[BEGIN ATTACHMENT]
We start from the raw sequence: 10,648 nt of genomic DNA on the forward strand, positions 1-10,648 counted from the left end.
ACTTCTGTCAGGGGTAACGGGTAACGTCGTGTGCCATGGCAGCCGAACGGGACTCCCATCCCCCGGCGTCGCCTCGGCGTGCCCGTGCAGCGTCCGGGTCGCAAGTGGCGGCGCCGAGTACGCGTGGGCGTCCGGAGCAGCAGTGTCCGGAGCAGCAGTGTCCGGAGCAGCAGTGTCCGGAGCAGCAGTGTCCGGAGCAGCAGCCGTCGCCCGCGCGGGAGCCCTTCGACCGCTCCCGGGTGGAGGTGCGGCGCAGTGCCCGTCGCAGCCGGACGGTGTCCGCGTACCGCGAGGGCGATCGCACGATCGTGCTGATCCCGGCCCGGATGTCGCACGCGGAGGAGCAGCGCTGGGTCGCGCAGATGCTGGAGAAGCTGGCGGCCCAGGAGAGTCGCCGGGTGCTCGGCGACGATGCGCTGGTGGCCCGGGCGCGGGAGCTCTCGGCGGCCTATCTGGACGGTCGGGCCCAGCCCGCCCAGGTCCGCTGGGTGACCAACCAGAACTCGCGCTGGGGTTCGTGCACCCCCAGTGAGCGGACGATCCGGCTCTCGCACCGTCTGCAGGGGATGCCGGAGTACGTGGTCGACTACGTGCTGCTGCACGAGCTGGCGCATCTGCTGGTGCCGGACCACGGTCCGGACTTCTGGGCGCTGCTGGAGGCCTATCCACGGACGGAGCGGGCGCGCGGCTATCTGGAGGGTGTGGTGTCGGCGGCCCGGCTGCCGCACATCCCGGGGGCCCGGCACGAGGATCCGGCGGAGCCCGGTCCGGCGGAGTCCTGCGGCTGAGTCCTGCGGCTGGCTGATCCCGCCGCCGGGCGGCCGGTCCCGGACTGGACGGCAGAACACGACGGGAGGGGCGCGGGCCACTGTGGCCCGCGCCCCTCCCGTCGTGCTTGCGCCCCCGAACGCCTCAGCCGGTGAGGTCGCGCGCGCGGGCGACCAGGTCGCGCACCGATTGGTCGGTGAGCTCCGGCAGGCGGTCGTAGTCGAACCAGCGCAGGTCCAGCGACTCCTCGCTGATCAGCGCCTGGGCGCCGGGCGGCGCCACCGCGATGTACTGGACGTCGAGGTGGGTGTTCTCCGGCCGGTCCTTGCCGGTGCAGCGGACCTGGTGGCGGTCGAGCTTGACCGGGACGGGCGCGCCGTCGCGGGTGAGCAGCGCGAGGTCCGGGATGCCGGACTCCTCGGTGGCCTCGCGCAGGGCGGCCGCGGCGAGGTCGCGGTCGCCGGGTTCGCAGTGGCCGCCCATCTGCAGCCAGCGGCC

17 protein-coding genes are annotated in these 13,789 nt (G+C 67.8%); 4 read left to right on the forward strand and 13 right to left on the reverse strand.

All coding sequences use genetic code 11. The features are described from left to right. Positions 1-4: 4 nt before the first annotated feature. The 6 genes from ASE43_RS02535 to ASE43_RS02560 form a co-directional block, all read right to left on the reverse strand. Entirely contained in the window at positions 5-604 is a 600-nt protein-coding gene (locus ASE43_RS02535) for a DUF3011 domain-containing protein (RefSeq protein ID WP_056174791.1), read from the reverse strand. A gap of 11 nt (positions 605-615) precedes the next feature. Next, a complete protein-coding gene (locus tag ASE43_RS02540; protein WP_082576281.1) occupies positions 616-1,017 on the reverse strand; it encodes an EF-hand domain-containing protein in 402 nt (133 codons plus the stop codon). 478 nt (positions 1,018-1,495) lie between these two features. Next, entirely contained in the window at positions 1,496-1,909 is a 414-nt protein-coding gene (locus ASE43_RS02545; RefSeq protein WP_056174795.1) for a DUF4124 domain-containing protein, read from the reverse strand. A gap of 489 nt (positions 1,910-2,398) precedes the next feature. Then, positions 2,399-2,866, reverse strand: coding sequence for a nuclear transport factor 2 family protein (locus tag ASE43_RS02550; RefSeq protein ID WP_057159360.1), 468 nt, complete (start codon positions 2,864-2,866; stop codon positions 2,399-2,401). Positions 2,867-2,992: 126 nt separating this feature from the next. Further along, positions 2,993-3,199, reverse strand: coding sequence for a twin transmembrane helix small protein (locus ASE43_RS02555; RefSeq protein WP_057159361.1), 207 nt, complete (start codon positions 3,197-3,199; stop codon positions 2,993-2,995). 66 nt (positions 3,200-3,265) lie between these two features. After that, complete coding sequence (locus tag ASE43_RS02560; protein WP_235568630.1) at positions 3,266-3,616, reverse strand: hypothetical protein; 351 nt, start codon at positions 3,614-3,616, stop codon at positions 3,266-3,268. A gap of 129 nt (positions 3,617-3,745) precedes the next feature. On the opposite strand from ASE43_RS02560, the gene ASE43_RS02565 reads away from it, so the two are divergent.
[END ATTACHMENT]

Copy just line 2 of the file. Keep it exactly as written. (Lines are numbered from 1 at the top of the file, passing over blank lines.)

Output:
ACTTCTGTCAGGGGTAACGGGTAACGTCGTGTGCCATGGCAGCCGAACGGGACTCCCATCCCCCGGCGTCGCCTCGGCGTGCCCGTGCAGCGTCCGGGTCGCAAGTGGCGGCGCCGAGTACGCGTGGGCGTCCGGAGCAGCAGTGTCCGGAGCAGCAGTGTCCGGAGCAGCAGTGTCCGGAGCAGCAGTGTCCGGAGCAGCAGCCGTCGCCCGCGCGGGAGCCCTTCGACCGCTCCCGGGTGGAGGTGCGGCGCAGTGCCCGTCGCAGCCGGACGGTGTCCGCGTACCGCGAGGGCGATCGCACGATCGTGCTGATCCCGGCCCGGATGTCGCACGCGGAGGAGCAGCGCTGGGTCGCGCAGATGCTGGAGAAGCTGGCGGCCCAGGAGAGTCGCCGGGTGCTCGGCGACGATGCGCTGGTGGCCCGGGCGCGGGAGCTCTCGGCGGCCTATCTGGACGGTCGGGCCCAGCCCGCCCAGGTCCGCTGGGTGACCAACCAGAACTCGCGCTGGGGTTCGTGCACCCCCAGTGAGCGGACGATCCGGCTCTCGCACCGTCTGCAGGGGATGCCGGAGTACGTGGTCGACTACGTGCTGCTGCACGAGCTGGCGCATCTGCTGGTGCCGGACCACGGTCCGGACTTCTGGGCGCTGCTGGAGGCCTATCCACGGACGGAGCGGGCGCGCGGCTATCTGGAGGGTGTGGTGTCGGCGGCCCGGCTGCCGCACATCCCGGGGGCCCGGCACGAGGATCCGGCGGAGCCCGGTCCGGCGGAGTCCTGCGGCTGAGTCCTGCGGCTGGCTGATCCCGCCGCCGGGCGGCCGGTCCCGGACTGGACGGCAGAACACGACGGGAGGGGCGCGGGCCACTGTGGCCCGCGCCCCTCCCGTCGTGCTTGCGCCCCCGAACGCCTCAGCCGGTGAGGTCGCGCGCGCGGGCGACCAGGTCGCGCACCGATTGGTCGGTGAGCTCCGGCAGGCGGTCGTAGTCGAACCAGCGCAGGTCCAGCGACTCCTCGCTGATCAGCGCCTGGGCGCCGGGCGGCGCCACCGCGATGTACTGGACGTCGAGGTGGGTGTTCTCCGGCCGGTCCTTGCCGGTGCAGCGGACCTGGTGGCGGTCGAGCTTGACCGGGACGGGCGCGCCGTCGCGGGTGAGCAGCGCGAGGTCCGGGATGCCGGACTCCTCGGTGGCCTCGCGCAGGGCGGCCGCGGCGAGGTCGCGGTCGCCGGGTTCGCAGTGGCCGCCCATCTGCAGCCAGCGGCC